Weight: 235 (off season), 205 (contest)
Background / Bio
John Hansen is a 3x Natural Mr. Universe winner and the first Natural Mr. Olympia winner. John is an author of the book Natural Bodybuilding (2005, Human Kinetics), he wrote his own column for IronMan Magazine for 14 years and he has promoted 15 Natural Bodybuilding competitions. John conducts interviews with the Legends of Bodybuilding on his website BodybuildingLegendsShow.com and his Bodybuilding Legends Podcast. He recently published “Bodybuilding Heroes and Legends – Vol. 1” and “The MP6 Workout”, both of which are available on Amazon.com.
What inspired you to get into bodybuilding?
I became interested in bodybuilding from reading the superhero comic books as a kid. I saw a poster of Bruce Lee shortly after he passed away and he was the first person I ever saw who looked like a real life superhero.
I read everything I could about Bruce Lee and discovered he lifted weights to develop his physique. I got a set of weights for Christmas that year and I started buying the bodybuilding magazines to learn what exercises to do.
When I found out what bodybuilding was, I decided to become a bodybuilder. My goals right from the start was to win the Mr. Universe contest, appear in the magazines and promote myself as a bodybuilder.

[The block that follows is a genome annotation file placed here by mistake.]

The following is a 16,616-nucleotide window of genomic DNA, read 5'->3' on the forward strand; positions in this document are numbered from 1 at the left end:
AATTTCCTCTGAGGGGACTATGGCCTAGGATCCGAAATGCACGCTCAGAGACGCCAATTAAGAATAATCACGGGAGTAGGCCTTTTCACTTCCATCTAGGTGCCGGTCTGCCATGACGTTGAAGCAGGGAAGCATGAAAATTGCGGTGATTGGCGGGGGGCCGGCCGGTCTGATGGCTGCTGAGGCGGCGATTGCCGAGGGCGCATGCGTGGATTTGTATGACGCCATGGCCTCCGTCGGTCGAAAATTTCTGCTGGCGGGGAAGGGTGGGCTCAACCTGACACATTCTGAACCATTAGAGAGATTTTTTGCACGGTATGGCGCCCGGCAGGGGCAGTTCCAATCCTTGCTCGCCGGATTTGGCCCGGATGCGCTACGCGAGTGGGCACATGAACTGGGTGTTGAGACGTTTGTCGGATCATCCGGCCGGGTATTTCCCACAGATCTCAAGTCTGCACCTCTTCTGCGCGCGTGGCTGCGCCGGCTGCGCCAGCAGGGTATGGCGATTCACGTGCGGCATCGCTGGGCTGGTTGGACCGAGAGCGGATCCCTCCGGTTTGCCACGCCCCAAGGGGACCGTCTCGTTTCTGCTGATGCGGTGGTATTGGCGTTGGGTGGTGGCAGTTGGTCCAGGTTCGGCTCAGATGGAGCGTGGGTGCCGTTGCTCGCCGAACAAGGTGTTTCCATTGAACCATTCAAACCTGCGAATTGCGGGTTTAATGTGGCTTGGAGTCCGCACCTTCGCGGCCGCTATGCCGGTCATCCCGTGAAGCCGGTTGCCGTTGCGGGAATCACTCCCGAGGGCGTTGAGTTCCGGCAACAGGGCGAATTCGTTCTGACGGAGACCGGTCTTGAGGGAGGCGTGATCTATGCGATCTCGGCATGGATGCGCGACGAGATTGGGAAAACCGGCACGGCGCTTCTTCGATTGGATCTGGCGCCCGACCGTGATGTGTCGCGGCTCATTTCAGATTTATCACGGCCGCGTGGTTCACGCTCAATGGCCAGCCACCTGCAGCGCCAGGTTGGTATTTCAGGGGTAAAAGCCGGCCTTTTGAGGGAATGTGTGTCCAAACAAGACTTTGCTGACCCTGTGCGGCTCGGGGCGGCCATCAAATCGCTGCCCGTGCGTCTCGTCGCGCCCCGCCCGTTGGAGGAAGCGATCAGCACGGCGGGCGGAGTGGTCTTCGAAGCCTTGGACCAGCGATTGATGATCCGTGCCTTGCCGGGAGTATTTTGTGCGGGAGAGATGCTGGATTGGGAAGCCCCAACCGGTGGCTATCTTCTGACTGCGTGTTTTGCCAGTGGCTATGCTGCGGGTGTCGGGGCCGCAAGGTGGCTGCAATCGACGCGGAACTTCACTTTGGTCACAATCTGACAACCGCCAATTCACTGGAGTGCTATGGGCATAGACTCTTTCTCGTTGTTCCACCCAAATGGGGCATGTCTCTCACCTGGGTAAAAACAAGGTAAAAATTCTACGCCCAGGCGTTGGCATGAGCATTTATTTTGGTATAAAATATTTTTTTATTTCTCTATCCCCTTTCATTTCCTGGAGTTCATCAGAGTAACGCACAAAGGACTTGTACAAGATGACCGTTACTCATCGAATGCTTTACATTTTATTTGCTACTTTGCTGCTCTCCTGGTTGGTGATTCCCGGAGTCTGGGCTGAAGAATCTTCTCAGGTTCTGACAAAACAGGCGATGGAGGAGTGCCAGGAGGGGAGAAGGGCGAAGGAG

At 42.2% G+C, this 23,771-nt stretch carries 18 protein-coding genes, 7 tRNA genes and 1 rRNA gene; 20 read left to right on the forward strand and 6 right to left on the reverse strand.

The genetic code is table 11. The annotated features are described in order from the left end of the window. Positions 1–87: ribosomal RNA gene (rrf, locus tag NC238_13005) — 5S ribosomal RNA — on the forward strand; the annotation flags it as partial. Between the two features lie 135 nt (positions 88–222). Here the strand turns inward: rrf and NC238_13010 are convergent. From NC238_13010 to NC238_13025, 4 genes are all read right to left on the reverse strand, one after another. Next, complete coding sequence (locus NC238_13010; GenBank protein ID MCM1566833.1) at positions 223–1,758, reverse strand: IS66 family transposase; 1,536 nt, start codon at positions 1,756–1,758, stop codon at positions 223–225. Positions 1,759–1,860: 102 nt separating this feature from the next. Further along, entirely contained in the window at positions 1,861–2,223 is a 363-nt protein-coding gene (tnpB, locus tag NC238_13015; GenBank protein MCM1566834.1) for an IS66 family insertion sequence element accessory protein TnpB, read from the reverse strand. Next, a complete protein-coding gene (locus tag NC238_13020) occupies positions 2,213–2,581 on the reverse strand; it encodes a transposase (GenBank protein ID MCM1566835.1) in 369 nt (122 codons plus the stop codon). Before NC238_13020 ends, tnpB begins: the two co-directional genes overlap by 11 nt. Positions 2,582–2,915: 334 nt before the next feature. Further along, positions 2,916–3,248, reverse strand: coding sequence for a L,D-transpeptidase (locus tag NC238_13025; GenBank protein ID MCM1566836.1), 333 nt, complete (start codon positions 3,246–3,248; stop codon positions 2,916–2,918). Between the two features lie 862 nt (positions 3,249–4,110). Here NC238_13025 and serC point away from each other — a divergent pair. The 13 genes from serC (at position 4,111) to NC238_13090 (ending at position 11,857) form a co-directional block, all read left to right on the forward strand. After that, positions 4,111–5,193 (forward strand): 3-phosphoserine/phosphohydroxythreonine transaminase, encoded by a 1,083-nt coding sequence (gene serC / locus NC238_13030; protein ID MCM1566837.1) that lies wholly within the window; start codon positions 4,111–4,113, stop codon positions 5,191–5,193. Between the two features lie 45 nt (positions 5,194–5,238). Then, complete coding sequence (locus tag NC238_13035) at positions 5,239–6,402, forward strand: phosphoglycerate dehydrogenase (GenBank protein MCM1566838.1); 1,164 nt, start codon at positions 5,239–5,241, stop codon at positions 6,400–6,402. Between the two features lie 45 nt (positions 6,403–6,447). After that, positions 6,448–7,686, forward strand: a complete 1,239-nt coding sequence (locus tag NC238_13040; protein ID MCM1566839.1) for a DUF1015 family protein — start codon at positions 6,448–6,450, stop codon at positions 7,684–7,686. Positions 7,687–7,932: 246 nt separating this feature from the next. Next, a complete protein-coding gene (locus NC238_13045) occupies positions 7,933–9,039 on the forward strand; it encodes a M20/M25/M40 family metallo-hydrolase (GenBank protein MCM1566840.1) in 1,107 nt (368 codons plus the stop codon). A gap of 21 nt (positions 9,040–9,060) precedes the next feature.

How did you do in your first show?
I placed 6th in the medium height class at the 1979 AAU Teenage Mr. Chicagoland at 16 years old.
What gets you going? More importantly, what’s keeps you motivated to keep going?
I am always motivated to look my best so I am always setting new goals for myself. I am either bulking up to get bigger or cutting up to get ripped. I do this even today when I am not competing regularly.
What is your personal fitness routine in an average week?
Monday I train chest, triceps and calves, Tuesday I train abs and legs, Wednesday I rest (or do cardio if I am trying to get leaner), Thursday, I train delts, calves and do a light triceps workout and Friday, I train back and biceps. Sometimes I do a second leg workout on Saturday or Sunday but it depends how sore I am from Tuesday’s workout.
What do you think about popular fitness trends like Crossfit and Orange Theory?
I think they’re good for the average person who needs to work out with a group of people in order to stay motivated.
If you had a weak body part how would you bring it back up?
I would figure out what exercises work that bodypart the best and learn the optimum form so I could feel the muscle working during that exercise. My philosophy on building more size is to use the basic, compound exercises for 6-8 reps with the most weight I can use for that amount of reps.
Some stubborn muscle groups may consist of more red, slow-twitch muscle fibers and they may need more reps or time under tension in order to grow. I still believe in working the muscle with heavy weights though.
For example, if my medial delts need to come up so I have a better cap on my deltoids and heavy (6-8 reps) are not working, I might do a heavy set of 6 reps on the side lateral raise exercise, drop the weight 10 pounds and do 6-8 more reps and then do it again for a third drop set.
This way, I am still using heavy weights but I’m exhausting the muscles by continuing the set and subjecting the muscle fibers to more time under tension.
What does a typical day of meals look like for you?
Breakfast: 1-2 eggs, 6-7 egg whites, 1 cup oatmeal, banana or blueberries
2nd meal: Protein drink with water and flaxseed oil, Ezekiel Muffin
3rd meal: 5 oz lean ground turkey, sweet potato